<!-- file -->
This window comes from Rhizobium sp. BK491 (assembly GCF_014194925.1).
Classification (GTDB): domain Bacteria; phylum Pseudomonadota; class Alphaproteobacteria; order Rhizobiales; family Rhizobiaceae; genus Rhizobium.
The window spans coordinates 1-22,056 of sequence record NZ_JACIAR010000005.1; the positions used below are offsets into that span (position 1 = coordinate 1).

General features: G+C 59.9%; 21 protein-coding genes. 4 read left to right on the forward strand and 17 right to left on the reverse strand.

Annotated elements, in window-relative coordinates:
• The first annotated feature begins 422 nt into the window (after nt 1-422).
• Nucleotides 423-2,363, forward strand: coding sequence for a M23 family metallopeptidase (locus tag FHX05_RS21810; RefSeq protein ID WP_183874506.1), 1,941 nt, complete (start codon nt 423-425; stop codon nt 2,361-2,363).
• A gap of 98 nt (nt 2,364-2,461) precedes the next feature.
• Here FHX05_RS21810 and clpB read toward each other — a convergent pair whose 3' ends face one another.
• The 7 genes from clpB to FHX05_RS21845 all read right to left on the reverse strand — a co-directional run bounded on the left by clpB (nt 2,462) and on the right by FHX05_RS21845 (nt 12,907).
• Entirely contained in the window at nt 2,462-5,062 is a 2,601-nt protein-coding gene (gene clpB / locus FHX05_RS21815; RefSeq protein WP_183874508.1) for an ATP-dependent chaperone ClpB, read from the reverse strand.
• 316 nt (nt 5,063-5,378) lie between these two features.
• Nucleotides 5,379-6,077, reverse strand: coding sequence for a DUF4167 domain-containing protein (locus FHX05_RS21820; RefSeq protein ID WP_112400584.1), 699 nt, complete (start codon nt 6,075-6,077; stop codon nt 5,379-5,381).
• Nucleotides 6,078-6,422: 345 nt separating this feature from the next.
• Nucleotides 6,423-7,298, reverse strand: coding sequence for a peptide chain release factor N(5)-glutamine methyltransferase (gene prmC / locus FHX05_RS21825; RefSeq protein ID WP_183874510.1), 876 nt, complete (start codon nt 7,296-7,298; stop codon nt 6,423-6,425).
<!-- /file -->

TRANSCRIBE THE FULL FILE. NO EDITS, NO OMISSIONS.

This window comes from Rhizobium sp. BK491 (assembly GCF_014194925.1).
Classification (GTDB): domain Bacteria; phylum Pseudomonadota; class Alphaproteobacteria; order Rhizobiales; family Rhizobiaceae; genus Rhizobium.
The window spans coordinates 1-22,056 of sequence record NZ_JACIAR010000005.1; the positions used below are offsets into that span (position 1 = coordinate 1).

General features: G+C 59.9%; 21 protein-coding genes. 4 read left to right on the forward strand and 17 right to left on the reverse strand.

Annotated elements, in window-relative coordinates:
• The first annotated feature begins 422 nt into the window (after nt 1-422).
• Nucleotides 423-2,363, forward strand: coding sequence for a M23 family metallopeptidase (locus tag FHX05_RS21810; RefSeq protein ID WP_183874506.1), 1,941 nt, complete (start codon nt 423-425; stop codon nt 2,361-2,363).
• A gap of 98 nt (nt 2,364-2,461) precedes the next feature.
• Here FHX05_RS21810 and clpB read toward each other — a convergent pair whose 3' ends face one another.
• The 7 genes from clpB to FHX05_RS21845 all read right to left on the reverse strand — a co-directional run bounded on the left by clpB (nt 2,462) and on the right by FHX05_RS21845 (nt 12,907).
• Entirely contained in the window at nt 2,462-5,062 is a 2,601-nt protein-coding gene (gene clpB / locus FHX05_RS21815; RefSeq protein WP_183874508.1) for an ATP-dependent chaperone ClpB, read from the reverse strand.
• 316 nt (nt 5,063-5,378) lie between these two features.
• Nucleotides 5,379-6,077, reverse strand: coding sequence for a DUF4167 domain-containing protein (locus FHX05_RS21820; RefSeq protein ID WP_112400584.1), 699 nt, complete (start codon nt 6,075-6,077; stop codon nt 5,379-5,381).
• Nucleotides 6,078-6,422: 345 nt separating this feature from the next.
• Nucleotides 6,423-7,298, reverse strand: coding sequence for a peptide chain release factor N(5)-glutamine methyltransferase (gene prmC / locus FHX05_RS21825; RefSeq protein ID WP_183874510.1), 876 nt, complete (start codon nt 7,296-7,298; stop codon nt 6,423-6,425).